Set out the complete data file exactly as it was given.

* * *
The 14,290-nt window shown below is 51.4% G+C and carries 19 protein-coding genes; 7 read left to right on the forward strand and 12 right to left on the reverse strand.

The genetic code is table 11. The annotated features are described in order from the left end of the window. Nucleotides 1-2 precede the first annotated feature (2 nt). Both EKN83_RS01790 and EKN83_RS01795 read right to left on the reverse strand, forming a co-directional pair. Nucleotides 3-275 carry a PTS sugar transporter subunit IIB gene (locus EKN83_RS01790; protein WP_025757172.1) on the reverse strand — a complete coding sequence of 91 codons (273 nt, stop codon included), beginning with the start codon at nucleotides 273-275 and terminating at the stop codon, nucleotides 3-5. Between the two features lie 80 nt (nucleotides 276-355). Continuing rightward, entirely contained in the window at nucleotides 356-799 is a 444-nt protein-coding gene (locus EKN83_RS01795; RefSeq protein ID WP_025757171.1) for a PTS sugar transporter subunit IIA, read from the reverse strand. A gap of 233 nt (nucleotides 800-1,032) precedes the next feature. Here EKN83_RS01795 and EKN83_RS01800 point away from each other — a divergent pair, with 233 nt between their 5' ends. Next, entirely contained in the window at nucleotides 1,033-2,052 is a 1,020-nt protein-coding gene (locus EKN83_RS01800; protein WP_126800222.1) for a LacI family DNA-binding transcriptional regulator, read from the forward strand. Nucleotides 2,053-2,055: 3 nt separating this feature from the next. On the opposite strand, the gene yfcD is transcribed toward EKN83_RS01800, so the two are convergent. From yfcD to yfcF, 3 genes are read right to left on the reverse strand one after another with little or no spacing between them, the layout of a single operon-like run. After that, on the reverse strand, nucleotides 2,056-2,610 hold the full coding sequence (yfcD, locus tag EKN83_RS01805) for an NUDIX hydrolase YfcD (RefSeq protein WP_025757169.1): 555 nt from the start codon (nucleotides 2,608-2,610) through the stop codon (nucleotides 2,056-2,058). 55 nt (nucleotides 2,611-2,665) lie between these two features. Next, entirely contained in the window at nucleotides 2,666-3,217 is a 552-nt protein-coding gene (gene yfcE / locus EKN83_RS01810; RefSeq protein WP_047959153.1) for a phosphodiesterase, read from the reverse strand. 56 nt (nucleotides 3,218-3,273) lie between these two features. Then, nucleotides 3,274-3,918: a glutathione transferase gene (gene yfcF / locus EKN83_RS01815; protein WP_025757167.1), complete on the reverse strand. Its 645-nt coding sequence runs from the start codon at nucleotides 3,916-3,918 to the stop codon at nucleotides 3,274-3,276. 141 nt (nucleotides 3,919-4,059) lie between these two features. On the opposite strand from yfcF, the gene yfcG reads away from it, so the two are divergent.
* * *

The 14,290-nt window shown below is 51.4% G+C and carries 19 protein-coding genes; 7 read left to right on the forward strand and 12 right to left on the reverse strand.

The genetic code is table 11. The annotated features are described in order from the left end of the window. Nucleotides 1-2 precede the first annotated feature (2 nt). Both EKN83_RS01790 and EKN83_RS01795 read right to left on the reverse strand, forming a co-directional pair. Nucleotides 3-275 carry a PTS sugar transporter subunit IIB gene (locus EKN83_RS01790; protein WP_025757172.1) on the reverse strand — a complete coding sequence of 91 codons (273 nt, stop codon included), beginning with the start codon at nucleotides 273-275 and terminating at the stop codon, nucleotides 3-5. Between the two features lie 80 nt (nucleotides 276-355). Continuing rightward, entirely contained in the window at nucleotides 356-799 is a 444-nt protein-coding gene (locus EKN83_RS01795; RefSeq protein ID WP_025757171.1) for a PTS sugar transporter subunit IIA, read from the reverse strand. A gap of 233 nt (nucleotides 800-1,032) precedes the next feature. Here EKN83_RS01795 and EKN83_RS01800 point away from each other — a divergent pair, with 233 nt between their 5' ends. Next, entirely contained in the window at nucleotides 1,033-2,052 is a 1,020-nt protein-coding gene (locus EKN83_RS01800; protein WP_126800222.1) for a LacI family DNA-binding transcriptional regulator, read from the forward strand. Nucleotides 2,053-2,055: 3 nt separating this feature from the next. On the opposite strand, the gene yfcD is transcribed toward EKN83_RS01800, so the two are convergent. From yfcD to yfcF, 3 genes are read right to left on the reverse strand one after another with little or no spacing between them, the layout of a single operon-like run. After that, on the reverse strand, nucleotides 2,056-2,610 hold the full coding sequence (yfcD, locus tag EKN83_RS01805) for an NUDIX hydrolase YfcD (RefSeq protein WP_025757169.1): 555 nt from the start codon (nucleotides 2,608-2,610) through the stop codon (nucleotides 2,056-2,058). 55 nt (nucleotides 2,611-2,665) lie between these two features. Next, entirely contained in the window at nucleotides 2,666-3,217 is a 552-nt protein-coding gene (gene yfcE / locus EKN83_RS01810; RefSeq protein WP_047959153.1) for a phosphodiesterase, read from the reverse strand. 56 nt (nucleotides 3,218-3,273) lie between these two features. Then, nucleotides 3,274-3,918: a glutathione transferase gene (gene yfcF / locus EKN83_RS01815; protein WP_025757167.1), complete on the reverse strand. Its 645-nt coding sequence runs from the start codon at nucleotides 3,916-3,918 to the stop codon at nucleotides 3,274-3,276. 141 nt (nucleotides 3,919-4,059) lie between these two features. On the opposite strand from yfcF, the gene yfcG reads away from it, so the two are divergent.